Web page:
Now even the gray area is illegal now, no exchange of coins on exchanges for Chinese citizens and no cheap electricity is allowed to support mining companies, and this applies if you operate in the shadows. / use VPN or not. They have issued several notes that they will reimburse and close the accounts of all mainland Chinese. With 50% of active users from China on OKEx and Huobi, I think they can influence liquidity and price quite dramatically.
Additionally, Bitcoin mining has created a competitive and distributed electricity market, which authorities would strongly prohibit, as the electricity market and its price is a state monopoly affair.
Can there still be a market for BSV products if the asset cannot be traded?
Fueng Li: It really is a difficult and critical time for space.
First, online users are directly impacted. BSV coins or tokens issued on the BSV channel are illegal to trade, so new users of Chinese citizens cannot even buy coins and therefore cannot access Bitcoin SV-based products and services that require the use of wallets.
Second, apps relying on users in the above mode would also be unable to function in the long term. Once (if) you get fat, say 1 million users, there is no way you can get away with illegal activity under state policy. Rather, it is a question of time and scale. So this is a stop warning for those relying on token issuance and speculation, which is clearly illegal.
What does this mean for the development of BSV in China and around the world?
Fueng Li: China’s restriction policy on virtual currencies applies to all coins, including BSV, although BSV is not a cryptocurrency but a digital currency as a commodity. The monetary value of blockchain coins is what it aims to ban, while on the other hand, it does not apply to blockchains as a technological infrastructure. The benefit is therefore a bit subtle but should be taken into account by companies to operate accordingly.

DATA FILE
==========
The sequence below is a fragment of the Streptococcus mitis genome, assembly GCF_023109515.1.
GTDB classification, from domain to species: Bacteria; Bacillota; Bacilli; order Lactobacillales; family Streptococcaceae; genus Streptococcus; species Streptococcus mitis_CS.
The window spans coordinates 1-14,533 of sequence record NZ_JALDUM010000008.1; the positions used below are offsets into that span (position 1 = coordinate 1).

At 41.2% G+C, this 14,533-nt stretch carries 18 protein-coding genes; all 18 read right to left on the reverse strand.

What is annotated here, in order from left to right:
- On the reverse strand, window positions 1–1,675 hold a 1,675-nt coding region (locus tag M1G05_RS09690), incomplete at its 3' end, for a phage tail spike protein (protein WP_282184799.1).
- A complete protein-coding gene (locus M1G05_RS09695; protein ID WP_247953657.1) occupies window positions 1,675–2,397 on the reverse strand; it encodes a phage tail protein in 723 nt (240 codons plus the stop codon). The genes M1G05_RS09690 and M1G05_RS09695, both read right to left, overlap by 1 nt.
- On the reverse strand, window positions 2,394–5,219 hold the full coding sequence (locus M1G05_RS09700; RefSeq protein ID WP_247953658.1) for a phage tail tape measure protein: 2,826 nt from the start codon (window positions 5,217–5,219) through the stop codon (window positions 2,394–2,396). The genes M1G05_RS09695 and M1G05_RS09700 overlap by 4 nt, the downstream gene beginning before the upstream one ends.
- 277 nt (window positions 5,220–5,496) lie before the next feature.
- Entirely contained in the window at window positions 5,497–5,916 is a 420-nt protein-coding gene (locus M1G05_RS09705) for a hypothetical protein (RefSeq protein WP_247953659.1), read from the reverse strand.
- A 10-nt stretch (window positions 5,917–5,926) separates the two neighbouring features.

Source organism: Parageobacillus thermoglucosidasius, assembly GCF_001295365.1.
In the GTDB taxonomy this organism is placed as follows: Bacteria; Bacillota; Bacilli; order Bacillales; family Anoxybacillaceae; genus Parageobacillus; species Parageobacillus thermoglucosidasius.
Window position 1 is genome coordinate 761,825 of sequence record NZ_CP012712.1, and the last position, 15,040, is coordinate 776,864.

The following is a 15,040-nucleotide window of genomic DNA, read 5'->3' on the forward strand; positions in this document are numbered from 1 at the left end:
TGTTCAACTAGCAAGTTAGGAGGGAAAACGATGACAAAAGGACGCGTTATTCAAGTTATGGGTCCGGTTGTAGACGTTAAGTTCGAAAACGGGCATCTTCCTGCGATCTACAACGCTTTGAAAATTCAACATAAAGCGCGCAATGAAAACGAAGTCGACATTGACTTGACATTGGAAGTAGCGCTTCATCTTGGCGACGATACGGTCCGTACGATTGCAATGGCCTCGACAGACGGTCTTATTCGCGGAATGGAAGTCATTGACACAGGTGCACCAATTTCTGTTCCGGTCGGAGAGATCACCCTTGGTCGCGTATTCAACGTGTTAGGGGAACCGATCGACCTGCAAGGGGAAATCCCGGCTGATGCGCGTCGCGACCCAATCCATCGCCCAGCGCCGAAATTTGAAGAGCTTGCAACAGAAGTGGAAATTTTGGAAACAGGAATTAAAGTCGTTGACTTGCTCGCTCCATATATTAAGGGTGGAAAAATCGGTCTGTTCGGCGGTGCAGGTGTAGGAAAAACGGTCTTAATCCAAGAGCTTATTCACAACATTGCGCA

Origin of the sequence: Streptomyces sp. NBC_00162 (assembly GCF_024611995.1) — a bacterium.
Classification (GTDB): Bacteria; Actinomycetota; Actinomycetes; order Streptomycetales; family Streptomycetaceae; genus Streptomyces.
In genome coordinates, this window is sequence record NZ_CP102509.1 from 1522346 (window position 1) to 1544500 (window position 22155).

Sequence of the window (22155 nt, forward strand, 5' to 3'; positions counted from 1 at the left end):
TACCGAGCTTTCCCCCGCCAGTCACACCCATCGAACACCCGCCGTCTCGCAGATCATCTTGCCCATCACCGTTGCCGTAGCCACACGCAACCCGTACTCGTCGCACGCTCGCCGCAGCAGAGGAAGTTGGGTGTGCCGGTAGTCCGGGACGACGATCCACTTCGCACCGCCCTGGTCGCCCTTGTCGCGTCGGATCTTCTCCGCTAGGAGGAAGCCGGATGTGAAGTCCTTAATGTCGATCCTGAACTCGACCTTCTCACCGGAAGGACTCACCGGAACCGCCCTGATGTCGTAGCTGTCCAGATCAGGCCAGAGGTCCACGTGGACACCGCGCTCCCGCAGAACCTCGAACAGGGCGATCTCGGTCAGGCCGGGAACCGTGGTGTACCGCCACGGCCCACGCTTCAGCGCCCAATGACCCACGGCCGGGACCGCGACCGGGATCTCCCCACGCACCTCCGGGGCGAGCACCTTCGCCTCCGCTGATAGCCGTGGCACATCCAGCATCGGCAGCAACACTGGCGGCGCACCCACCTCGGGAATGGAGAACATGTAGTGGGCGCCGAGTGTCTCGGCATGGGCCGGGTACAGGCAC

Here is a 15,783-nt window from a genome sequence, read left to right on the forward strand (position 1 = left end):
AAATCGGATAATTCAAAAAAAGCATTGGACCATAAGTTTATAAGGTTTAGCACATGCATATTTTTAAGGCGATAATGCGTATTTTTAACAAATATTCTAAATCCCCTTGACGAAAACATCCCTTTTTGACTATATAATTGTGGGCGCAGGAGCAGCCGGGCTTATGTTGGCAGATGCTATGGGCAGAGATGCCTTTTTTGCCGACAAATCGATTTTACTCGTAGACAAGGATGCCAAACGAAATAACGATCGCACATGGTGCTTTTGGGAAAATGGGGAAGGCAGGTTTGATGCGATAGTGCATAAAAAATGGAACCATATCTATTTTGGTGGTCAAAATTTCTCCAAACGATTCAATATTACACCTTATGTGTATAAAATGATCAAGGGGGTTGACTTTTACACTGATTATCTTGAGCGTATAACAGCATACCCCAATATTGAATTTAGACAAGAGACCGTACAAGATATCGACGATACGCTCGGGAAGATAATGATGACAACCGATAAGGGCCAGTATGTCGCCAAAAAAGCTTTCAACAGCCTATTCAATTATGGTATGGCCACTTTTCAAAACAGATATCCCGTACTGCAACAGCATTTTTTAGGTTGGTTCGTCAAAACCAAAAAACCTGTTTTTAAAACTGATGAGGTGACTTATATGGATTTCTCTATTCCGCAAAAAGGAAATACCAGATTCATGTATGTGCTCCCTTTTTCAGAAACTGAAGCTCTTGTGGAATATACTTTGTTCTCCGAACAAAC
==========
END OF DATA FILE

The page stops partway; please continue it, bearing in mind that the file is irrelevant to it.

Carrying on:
I personally believe that companies that focus on the Chinese market should move away from the Ethereum, DeFi, and NFT models that don’t legally work in China. Building utility products using the base BSV layer, but without requiring BSV coins in user payments and settlement, could potentially find solutions in legal frameworks with local banks and the tax department.
Moreover, we can see that the main demands are coming from the enterprise level of the Chinese blockchain industry, which is what solution providers are also focusing on. I think the Bitcoin SV blockchain can easily compete with them in terms of scalability. We have yet to see enterprise level solutions on BSV in China, although we have seen a lot of diversity in Chinese products on BSV. Another reason to advocate for the enterprise app is that it is an important way to craft legal solutions for the adoption of the BSV blockchain and possibly give examples to followers.
Finally, BSV’s branding and marketing in China should avoid falling into digital money, but focus on the blockchain data ledger, which is also the Bitcoin Association’s current strategy. The activity dominated by speculation could only lead the BSV brand to a bad and illegal reputation, just like BTC, ETH and DeFi. I think this applies not only to China, but to the world.
Watch: CoinGeek Zurich Panel, BSV Blockchain and China